# Using the integral test, how do you show whether #sum 1 / [sqrt(n) * (sqrt(n) + 1)]# diverges or converges from n=1 to infinity?

The sum is unbounded

We know

because

but

so the sum is unbounded

Attached a figure with the comparisson between series and integral.

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We can use the integral test to determine whether the series ( \sum \frac{1}{\sqrt{n}(\sqrt{n}+1)} ) converges or diverges. The integral test states that if ( f(x) ) is continuous, positive, and decreasing for all ( x \geq 1 ), and if ( \int_{1}^{\infty} f(x) , dx ) converges, then the series ( \sum_{n=1}^{\infty} f(n) ) also converges; conversely, if the integral diverges, then the series diverges as well.

Let's evaluate the integral ( \int_{1}^{\infty} \frac{1}{\sqrt{x}(\sqrt{x}+1)} , dx ) to determine the convergence or divergence of the series.

We can start by making a substitution: let ( u = \sqrt{x} ), then ( du = \frac{1}{2\sqrt{x}} , dx ). Substitute these into the integral:

[ \int_{1}^{\infty} \frac{1}{\sqrt{x}(\sqrt{x}+1)} , dx = 2\int_{1}^{\infty} \frac{1}{u(u+1)} , du ]

Now perform partial fraction decomposition on the integrand:

[ \frac{1}{u(u+1)} = \frac{A}{u} + \frac{B}{u+1} ] [ A(u+1) + Bu = 1 ] [ (A+B)u + A = 1 ]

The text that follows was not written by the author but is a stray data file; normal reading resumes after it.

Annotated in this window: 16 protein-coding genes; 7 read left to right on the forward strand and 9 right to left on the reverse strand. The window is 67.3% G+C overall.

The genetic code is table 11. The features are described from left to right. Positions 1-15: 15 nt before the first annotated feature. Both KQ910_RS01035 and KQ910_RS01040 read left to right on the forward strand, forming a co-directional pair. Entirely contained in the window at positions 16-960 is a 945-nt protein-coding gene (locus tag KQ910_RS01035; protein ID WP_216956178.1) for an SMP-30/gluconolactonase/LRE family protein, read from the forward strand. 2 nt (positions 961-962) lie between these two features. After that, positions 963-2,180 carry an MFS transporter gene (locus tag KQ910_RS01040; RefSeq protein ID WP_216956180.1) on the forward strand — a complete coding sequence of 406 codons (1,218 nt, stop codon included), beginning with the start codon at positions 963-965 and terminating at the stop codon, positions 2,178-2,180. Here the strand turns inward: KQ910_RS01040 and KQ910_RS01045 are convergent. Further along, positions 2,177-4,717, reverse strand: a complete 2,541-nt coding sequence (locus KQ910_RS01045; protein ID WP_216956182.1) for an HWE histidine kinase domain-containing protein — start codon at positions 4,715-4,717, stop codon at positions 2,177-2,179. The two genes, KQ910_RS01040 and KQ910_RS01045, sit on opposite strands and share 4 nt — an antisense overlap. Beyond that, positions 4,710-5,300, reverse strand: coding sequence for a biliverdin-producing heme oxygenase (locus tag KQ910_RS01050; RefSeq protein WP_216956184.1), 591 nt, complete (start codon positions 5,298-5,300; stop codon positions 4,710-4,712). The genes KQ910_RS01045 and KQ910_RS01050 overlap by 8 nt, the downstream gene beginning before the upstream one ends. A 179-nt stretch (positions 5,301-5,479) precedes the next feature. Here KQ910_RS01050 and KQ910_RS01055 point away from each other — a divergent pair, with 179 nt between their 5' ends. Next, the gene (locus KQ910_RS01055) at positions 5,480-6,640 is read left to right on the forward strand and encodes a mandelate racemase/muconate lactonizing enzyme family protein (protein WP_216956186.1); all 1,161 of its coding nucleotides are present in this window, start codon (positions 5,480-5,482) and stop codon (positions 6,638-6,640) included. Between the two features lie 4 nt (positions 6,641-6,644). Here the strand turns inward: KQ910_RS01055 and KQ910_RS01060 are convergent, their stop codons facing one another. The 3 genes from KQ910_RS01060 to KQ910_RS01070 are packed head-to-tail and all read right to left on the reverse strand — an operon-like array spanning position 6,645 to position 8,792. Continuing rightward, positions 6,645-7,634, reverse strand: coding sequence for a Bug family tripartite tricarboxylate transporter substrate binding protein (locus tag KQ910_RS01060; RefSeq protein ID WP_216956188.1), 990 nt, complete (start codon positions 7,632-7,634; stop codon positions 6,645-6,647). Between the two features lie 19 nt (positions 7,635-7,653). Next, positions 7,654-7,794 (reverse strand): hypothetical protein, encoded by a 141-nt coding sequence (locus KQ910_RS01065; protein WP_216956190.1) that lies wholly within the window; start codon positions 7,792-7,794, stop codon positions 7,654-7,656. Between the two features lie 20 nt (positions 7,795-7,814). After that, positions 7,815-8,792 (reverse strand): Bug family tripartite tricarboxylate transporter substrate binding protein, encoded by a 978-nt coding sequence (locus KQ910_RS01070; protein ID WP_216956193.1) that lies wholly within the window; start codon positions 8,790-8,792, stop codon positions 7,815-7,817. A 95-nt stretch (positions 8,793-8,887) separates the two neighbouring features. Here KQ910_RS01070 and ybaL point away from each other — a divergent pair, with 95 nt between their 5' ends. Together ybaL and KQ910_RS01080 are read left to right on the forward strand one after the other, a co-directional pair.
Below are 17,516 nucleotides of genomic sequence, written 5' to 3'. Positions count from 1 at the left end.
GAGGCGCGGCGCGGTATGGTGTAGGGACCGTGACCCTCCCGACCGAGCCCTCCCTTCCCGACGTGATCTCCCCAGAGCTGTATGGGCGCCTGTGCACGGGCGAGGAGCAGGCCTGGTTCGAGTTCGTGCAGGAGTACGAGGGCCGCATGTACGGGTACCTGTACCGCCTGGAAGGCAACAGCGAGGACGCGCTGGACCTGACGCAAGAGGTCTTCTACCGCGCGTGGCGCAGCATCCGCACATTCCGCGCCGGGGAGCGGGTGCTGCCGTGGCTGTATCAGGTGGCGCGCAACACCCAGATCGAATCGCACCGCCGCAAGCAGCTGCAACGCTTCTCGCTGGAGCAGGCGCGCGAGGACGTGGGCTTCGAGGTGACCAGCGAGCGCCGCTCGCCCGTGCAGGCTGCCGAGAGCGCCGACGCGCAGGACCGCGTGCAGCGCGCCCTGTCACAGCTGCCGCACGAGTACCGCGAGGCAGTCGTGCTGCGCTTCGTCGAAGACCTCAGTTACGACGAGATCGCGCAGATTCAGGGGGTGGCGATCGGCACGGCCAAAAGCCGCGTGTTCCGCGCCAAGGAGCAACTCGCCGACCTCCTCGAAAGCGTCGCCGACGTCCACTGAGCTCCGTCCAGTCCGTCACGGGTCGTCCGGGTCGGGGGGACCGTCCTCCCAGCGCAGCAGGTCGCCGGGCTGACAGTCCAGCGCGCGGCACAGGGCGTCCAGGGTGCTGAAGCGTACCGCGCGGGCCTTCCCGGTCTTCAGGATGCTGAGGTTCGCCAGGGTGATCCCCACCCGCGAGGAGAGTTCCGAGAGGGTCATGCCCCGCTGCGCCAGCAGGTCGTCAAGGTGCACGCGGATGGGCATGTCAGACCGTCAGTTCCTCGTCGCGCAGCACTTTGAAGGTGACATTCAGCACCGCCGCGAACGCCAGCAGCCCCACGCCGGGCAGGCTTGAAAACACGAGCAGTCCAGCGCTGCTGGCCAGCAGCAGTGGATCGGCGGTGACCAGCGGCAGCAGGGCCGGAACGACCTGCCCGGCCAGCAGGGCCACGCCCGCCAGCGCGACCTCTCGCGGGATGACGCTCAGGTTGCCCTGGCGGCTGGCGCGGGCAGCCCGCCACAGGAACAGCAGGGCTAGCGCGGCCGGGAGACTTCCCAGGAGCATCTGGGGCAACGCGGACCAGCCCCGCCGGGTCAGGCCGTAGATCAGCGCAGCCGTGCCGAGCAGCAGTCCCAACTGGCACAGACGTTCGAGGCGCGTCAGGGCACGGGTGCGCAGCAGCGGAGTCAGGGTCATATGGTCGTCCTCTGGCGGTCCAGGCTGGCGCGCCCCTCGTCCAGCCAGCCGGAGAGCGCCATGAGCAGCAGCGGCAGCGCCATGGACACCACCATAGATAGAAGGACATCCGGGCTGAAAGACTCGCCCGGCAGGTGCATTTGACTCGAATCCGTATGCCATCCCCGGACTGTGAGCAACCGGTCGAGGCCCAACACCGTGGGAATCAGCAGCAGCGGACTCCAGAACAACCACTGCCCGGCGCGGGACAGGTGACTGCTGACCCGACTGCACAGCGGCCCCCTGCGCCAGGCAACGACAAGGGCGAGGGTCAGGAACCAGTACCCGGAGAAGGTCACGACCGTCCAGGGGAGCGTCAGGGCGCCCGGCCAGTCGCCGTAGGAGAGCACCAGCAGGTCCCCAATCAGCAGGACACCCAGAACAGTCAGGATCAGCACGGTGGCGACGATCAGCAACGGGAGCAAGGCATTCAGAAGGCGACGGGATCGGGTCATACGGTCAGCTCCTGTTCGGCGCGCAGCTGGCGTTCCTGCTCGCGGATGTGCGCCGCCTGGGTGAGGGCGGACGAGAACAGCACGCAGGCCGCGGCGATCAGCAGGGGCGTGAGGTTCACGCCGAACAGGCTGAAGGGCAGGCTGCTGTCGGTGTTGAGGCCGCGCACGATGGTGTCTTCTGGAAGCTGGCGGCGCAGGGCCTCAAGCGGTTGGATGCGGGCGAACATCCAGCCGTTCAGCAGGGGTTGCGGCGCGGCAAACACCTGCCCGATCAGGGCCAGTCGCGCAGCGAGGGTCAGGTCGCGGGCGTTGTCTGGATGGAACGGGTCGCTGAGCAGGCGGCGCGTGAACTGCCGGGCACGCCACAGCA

Comparing coefficients, we get ( A+B = 0 ) and ( A = 1 ), so ( B = -1 ).

Now integrate the decomposed fractions:

[ 2\int_{1}^{\infty} \left( \frac{1}{u} - \frac{1}{u+1} \right) , du = 2\left[ \ln(u) - \ln(u+1) \right]_{1}^{\infty} ]

As ( u ) approaches infinity, both ( \ln(u) ) and ( \ln(u+1) ) approach infinity, but their difference remains bounded. Therefore, the integral converges.

Since the integral ( \int_{1}^{\infty} \frac{1}{\sqrt{x}(\sqrt{x}+1)} , dx ) converges, by the integral test, the series ( \sum_{n=1}^{\infty} \frac{1}{\sqrt{n}(\sqrt{n}+1)} ) also converges.

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When evaluating a one-sided limit, you need to be careful when a quantity is approaching zero since its sign is different depending on which way it is approaching zero from. Let us look at some examples.

When evaluating a one-sided limit, you need to be careful when a quantity is approaching zero since its sign is different depending on which way it is approaching zero from. Let us look at some examples.

When evaluating a one-sided limit, you need to be careful when a quantity is approaching zero since its sign is different depending on which way it is approaching zero from. Let us look at some examples.

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